When it comes to legal sports betting in California, everybody seems to have a strong opinion. Except for Caesars Entertainment.
This sounds weird on its face. At a time when everyone and their second cousin's spouse twice removed by divorce has thoughts on if either of the two California sports betting initiatives should be legalized in 2022, one of the largest gaming operators in the United States seems content to sit out the entire discussion. It would stand to reason that Caesars Entertainment would at least pick a side. After all, they stand to rake in millions, if not billions, in additional revenue if sports betting comes to California. And yet, they have so far remained on the entire subject, suggesting they're content with absolutely nothing changing this year or in the near future.
All of which begs the question: Why?
Why has Caesars Entertainment so far refused to weigh in on California sports betting at all? Why have they failed to even communicate their preference for which initiative gets passed in November? And why might remaining silent stand to benefit them, assuming it benefits them at all?
Caesars Entertainment Doesn't Want to Rock the Boat
Sports betting in California has become a hotly contested issue over the past year. There is a war of agendas playing out between commercial sportsbooks and tribal-operated casinos. This leads many to believe the issue is cut-and-dry. Commercial sportsbooks such as FanDuel, DraftKings, BetMGM and, yes, Caesars Entertainment should be pushing for the legalization of online betting in California while brick-and-mortar casinos prefer the initiative that limits sports gambling to on-site establishments.
However, unlike pretty much every other party directly tied to this fight, Caesars finds itself sitting on both sides of the fence because of their existing partnerships with select tribal casinos in the state of California. Consider what Howard Stutz wrote for The Nevada Independent:
"[Caesars CEO Tom] Reeg cited the company’s partnership in two California Indian casinos as the reason Caesars is staying out of the fray, even with predictions of a sports betting market that could produce more than $3 billion in annual gaming revenue.
'I struggle to think of a jurisdiction we would not go to in the U.S. if it opens,' Reeg said in response to a question about California by Macquarie Securities gaming analyst Chad Beynon, who asked about the company’s positioning in the state. 'We want to be everywhere, but in terms of California, we're not part of either initiative.'"
This essentially means Caesars is reluctant to rock the boat in any way. If they support Proposition 27, which calls for mobile and online sports betting in California offered by commercial bookmakers, they would be in direct opposition with Proposition 26, which is supported by a coalition of tribal casinos and restricts sports betting to those casinos only.
Caesars Could Be in a Win-Win Situation
Many executives from other commercial gaming operators have openly wondered why Caesars Entertainment won't deviate from this neutral stance. As we've pointed out in this space ad nauseam, sports betting projects to be worth $3 billion or more in the state of California. That is, without question, a larger market than Caesars currently has with their limited casino partnerships.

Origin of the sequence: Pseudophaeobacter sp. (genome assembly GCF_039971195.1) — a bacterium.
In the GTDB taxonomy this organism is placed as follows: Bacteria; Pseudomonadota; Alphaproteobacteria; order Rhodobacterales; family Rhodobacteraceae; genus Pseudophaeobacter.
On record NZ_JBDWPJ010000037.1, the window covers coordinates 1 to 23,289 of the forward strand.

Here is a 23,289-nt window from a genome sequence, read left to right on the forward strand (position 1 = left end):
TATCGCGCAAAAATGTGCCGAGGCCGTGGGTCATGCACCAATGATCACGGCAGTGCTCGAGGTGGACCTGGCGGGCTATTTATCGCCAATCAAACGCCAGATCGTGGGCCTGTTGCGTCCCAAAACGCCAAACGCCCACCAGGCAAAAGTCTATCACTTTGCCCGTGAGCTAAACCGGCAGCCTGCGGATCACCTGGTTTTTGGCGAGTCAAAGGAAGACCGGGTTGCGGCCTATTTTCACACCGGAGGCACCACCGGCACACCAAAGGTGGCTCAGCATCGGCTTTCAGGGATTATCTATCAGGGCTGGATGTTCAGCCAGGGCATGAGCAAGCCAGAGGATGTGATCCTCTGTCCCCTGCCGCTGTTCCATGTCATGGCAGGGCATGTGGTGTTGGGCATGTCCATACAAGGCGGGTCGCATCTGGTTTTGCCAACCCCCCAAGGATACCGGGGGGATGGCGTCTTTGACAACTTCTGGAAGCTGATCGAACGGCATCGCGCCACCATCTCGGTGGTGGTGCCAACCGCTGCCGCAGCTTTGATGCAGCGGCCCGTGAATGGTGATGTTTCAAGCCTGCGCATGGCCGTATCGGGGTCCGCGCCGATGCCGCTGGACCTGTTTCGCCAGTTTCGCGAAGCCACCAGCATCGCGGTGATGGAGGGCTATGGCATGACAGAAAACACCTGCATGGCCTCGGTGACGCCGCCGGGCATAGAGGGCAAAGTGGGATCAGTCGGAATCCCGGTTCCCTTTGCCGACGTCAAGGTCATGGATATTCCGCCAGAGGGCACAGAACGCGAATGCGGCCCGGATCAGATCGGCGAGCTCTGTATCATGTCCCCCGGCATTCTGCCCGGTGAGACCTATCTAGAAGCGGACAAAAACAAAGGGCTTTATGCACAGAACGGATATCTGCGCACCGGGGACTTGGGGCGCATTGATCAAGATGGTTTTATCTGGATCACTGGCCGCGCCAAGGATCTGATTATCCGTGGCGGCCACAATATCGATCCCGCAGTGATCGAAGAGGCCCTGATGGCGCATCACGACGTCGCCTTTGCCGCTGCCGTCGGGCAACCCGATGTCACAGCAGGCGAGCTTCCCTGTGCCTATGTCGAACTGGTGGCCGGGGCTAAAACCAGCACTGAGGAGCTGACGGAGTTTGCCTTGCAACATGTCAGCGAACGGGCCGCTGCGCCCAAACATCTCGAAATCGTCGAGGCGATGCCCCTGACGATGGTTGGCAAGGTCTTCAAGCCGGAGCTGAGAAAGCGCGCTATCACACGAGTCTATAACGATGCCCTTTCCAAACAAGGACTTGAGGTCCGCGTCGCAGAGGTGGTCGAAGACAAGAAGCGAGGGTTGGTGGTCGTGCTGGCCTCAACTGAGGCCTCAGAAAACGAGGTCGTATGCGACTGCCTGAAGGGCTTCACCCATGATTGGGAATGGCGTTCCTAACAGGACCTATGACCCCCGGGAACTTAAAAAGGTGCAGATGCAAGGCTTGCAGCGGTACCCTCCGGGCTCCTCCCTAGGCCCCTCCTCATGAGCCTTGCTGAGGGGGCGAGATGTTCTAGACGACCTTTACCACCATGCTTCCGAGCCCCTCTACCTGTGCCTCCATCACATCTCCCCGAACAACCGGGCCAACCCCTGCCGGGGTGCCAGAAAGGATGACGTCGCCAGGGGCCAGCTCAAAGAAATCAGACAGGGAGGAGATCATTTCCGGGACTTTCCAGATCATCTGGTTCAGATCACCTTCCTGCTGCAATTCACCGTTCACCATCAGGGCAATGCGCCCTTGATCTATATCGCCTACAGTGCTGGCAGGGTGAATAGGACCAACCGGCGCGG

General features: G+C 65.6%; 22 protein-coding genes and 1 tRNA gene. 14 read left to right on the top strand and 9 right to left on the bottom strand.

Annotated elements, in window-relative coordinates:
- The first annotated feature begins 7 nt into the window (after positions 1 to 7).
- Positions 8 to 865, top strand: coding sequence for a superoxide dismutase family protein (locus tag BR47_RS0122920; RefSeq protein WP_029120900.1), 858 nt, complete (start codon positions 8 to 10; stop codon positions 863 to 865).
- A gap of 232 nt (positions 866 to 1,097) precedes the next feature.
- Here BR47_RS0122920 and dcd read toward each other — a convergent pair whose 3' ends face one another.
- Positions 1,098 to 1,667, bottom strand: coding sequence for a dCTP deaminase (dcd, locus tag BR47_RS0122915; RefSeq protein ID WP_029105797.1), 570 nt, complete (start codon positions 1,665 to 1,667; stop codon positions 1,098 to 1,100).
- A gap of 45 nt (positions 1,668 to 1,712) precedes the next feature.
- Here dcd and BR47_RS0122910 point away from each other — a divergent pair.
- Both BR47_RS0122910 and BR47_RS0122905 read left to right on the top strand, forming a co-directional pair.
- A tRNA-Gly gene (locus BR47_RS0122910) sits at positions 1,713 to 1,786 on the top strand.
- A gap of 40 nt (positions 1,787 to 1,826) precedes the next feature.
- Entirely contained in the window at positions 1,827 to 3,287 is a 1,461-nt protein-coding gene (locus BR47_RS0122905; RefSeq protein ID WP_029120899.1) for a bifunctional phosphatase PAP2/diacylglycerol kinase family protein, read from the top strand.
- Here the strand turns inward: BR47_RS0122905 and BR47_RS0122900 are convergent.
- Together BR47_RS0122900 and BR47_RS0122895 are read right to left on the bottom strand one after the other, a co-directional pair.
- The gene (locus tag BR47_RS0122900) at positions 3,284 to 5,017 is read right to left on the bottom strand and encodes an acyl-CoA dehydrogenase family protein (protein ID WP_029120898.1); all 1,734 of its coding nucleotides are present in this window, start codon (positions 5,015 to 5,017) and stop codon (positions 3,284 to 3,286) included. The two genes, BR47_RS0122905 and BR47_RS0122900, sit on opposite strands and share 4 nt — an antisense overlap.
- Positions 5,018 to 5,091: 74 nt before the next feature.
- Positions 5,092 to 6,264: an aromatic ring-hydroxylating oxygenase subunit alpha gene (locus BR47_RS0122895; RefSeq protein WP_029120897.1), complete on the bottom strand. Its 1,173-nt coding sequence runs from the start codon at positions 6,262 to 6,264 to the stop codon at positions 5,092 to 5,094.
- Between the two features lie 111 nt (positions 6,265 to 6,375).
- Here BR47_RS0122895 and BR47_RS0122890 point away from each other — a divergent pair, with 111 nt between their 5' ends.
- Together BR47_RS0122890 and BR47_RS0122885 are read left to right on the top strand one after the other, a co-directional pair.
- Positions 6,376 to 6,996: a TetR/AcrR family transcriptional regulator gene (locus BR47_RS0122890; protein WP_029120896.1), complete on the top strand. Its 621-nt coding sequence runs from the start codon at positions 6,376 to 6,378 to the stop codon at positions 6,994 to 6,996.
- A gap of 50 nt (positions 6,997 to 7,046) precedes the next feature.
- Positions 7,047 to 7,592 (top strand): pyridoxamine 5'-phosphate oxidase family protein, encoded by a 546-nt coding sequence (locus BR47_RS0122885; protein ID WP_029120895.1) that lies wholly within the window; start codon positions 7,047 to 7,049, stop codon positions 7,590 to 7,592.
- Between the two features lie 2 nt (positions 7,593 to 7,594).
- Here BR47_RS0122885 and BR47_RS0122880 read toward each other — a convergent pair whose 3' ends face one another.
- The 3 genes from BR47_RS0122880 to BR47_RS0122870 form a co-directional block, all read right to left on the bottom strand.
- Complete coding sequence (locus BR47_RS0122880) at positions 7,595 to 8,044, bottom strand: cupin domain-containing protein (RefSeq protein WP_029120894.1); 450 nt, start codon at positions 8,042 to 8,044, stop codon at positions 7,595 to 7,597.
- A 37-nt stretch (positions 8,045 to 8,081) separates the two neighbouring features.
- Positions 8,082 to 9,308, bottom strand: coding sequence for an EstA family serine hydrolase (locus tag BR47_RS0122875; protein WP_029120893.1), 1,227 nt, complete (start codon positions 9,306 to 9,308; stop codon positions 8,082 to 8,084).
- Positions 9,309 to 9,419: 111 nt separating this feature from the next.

Still, Caesars Entertainment seems to be playing their hand wisely. No one knows which proposition, if either, will pass in November. Some, in fact, think it will be neither. And if Caesars supports a failed initiative, they risk ruining their partnerships with casinos that will remain up and running no matter what.
Look at this way: If proposition 26 passes, there will be sports betting allowed in a large swathe of California casinos. That will directly benefit Caesars, which has partnerships with a handful of those locations. On the other hand, if both Proposition 26 and 27 fail, tribal casinos will continue to be the only source of physical gaming in the state. And unlike many of their competitors, Caesars would remain embedded with the ones they're currently working alongside.
Supporting the legalization of online sports betting in California would jeopardize all of that. Would casinos still be willing to partner with Caesars Entertainment if they come out and support an initiative most of them have advocated against? Probably not.
Plus, it's not like Proposition 27 needs Caesars to get involved. This measure is already bankrolled by sports betting Goliaths like FanDuel and DraftKings. And it's not like Caesars won't join the licensing fray if the initiative passes. They will be just as capable of soliciting business from Californians as any one of the sites from our reviews of the top online sportsbooks. And when you frame it this way, staying out of the sports betting debate is merely a business decision for Caesars—and a smart one at that.
What Does Caesars Entertainment's Neutral Stance Say About Sports Betting in California?
As much as Caesars' neutral stance on California sports betting measures is a business decision, it is also indicative of the uncertainty surrounding the November ballot.
If any of the sports betting measures were guaranteed to pass, the company might be more inclined to voice some support. Given that Caesars Entertainment has instead elected to sit this out altogether, we know there's a real chance sports betting doesn't come to California this year.
And if that happens, residents throughout the state will want to strap in, because it'll be a long wait before anything changes.
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